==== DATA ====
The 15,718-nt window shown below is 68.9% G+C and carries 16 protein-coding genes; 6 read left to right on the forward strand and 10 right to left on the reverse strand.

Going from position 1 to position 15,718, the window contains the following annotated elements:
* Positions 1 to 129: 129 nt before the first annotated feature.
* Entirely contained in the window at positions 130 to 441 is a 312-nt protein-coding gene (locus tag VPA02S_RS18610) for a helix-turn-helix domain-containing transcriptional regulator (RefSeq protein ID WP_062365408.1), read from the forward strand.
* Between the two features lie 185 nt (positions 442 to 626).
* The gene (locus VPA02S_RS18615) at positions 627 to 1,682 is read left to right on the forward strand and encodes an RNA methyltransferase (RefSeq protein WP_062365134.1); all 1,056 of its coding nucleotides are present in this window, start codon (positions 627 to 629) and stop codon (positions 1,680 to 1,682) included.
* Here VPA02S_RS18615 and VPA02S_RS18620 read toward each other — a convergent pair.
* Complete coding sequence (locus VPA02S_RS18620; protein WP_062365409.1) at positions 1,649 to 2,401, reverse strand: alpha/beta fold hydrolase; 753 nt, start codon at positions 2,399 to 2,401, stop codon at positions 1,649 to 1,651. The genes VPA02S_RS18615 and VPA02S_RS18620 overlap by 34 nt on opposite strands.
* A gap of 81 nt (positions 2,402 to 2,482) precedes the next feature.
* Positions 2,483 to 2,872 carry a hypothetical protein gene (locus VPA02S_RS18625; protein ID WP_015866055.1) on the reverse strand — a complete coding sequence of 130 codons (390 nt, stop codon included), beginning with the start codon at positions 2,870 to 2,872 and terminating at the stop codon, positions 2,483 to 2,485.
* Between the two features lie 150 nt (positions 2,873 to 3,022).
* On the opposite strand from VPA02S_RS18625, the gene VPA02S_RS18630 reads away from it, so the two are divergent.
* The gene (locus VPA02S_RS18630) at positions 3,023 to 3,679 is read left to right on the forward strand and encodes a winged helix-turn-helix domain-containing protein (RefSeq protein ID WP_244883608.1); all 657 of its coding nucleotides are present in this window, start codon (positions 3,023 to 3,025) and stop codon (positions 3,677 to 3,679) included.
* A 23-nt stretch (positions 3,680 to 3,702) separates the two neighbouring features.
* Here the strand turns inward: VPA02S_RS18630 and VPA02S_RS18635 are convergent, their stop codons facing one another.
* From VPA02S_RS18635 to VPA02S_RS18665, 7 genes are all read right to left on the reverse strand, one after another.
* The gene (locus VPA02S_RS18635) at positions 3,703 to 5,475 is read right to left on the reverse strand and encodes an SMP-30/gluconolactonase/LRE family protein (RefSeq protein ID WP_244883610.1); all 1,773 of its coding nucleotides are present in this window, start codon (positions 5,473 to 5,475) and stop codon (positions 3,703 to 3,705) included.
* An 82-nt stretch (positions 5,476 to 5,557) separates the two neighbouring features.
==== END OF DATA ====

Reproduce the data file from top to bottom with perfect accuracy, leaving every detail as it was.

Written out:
The 15,718-nt window shown below is 68.9% G+C and carries 16 protein-coding genes; 6 read left to right on the forward strand and 10 right to left on the reverse strand.

Going from position 1 to position 15,718, the window contains the following annotated elements:
* Positions 1 to 129: 129 nt before the first annotated feature.
* Entirely contained in the window at positions 130 to 441 is a 312-nt protein-coding gene (locus tag VPA02S_RS18610) for a helix-turn-helix domain-containing transcriptional regulator (RefSeq protein ID WP_062365408.1), read from the forward strand.
* Between the two features lie 185 nt (positions 442 to 626).
* The gene (locus VPA02S_RS18615) at positions 627 to 1,682 is read left to right on the forward strand and encodes an RNA methyltransferase (RefSeq protein WP_062365134.1); all 1,056 of its coding nucleotides are present in this window, start codon (positions 627 to 629) and stop codon (positions 1,680 to 1,682) included.
* Here VPA02S_RS18615 and VPA02S_RS18620 read toward each other — a convergent pair.
* Complete coding sequence (locus VPA02S_RS18620; protein WP_062365409.1) at positions 1,649 to 2,401, reverse strand: alpha/beta fold hydrolase; 753 nt, start codon at positions 2,399 to 2,401, stop codon at positions 1,649 to 1,651. The genes VPA02S_RS18615 and VPA02S_RS18620 overlap by 34 nt on opposite strands.
* A gap of 81 nt (positions 2,402 to 2,482) precedes the next feature.
* Positions 2,483 to 2,872 carry a hypothetical protein gene (locus VPA02S_RS18625; protein ID WP_015866055.1) on the reverse strand — a complete coding sequence of 130 codons (390 nt, stop codon included), beginning with the start codon at positions 2,870 to 2,872 and terminating at the stop codon, positions 2,483 to 2,485.
* Between the two features lie 150 nt (positions 2,873 to 3,022).
* On the opposite strand from VPA02S_RS18625, the gene VPA02S_RS18630 reads away from it, so the two are divergent.
* The gene (locus VPA02S_RS18630) at positions 3,023 to 3,679 is read left to right on the forward strand and encodes a winged helix-turn-helix domain-containing protein (RefSeq protein ID WP_244883608.1); all 657 of its coding nucleotides are present in this window, start codon (positions 3,023 to 3,025) and stop codon (positions 3,677 to 3,679) included.
* A 23-nt stretch (positions 3,680 to 3,702) separates the two neighbouring features.
* Here the strand turns inward: VPA02S_RS18630 and VPA02S_RS18635 are convergent, their stop codons facing one another.
* From VPA02S_RS18635 to VPA02S_RS18665, 7 genes are all read right to left on the reverse strand, one after another.
* The gene (locus VPA02S_RS18635) at positions 3,703 to 5,475 is read right to left on the reverse strand and encodes an SMP-30/gluconolactonase/LRE family protein (RefSeq protein ID WP_244883610.1); all 1,773 of its coding nucleotides are present in this window, start codon (positions 5,473 to 5,475) and stop codon (positions 3,703 to 3,705) included.
* An 82-nt stretch (positions 5,476 to 5,557) separates the two neighbouring features.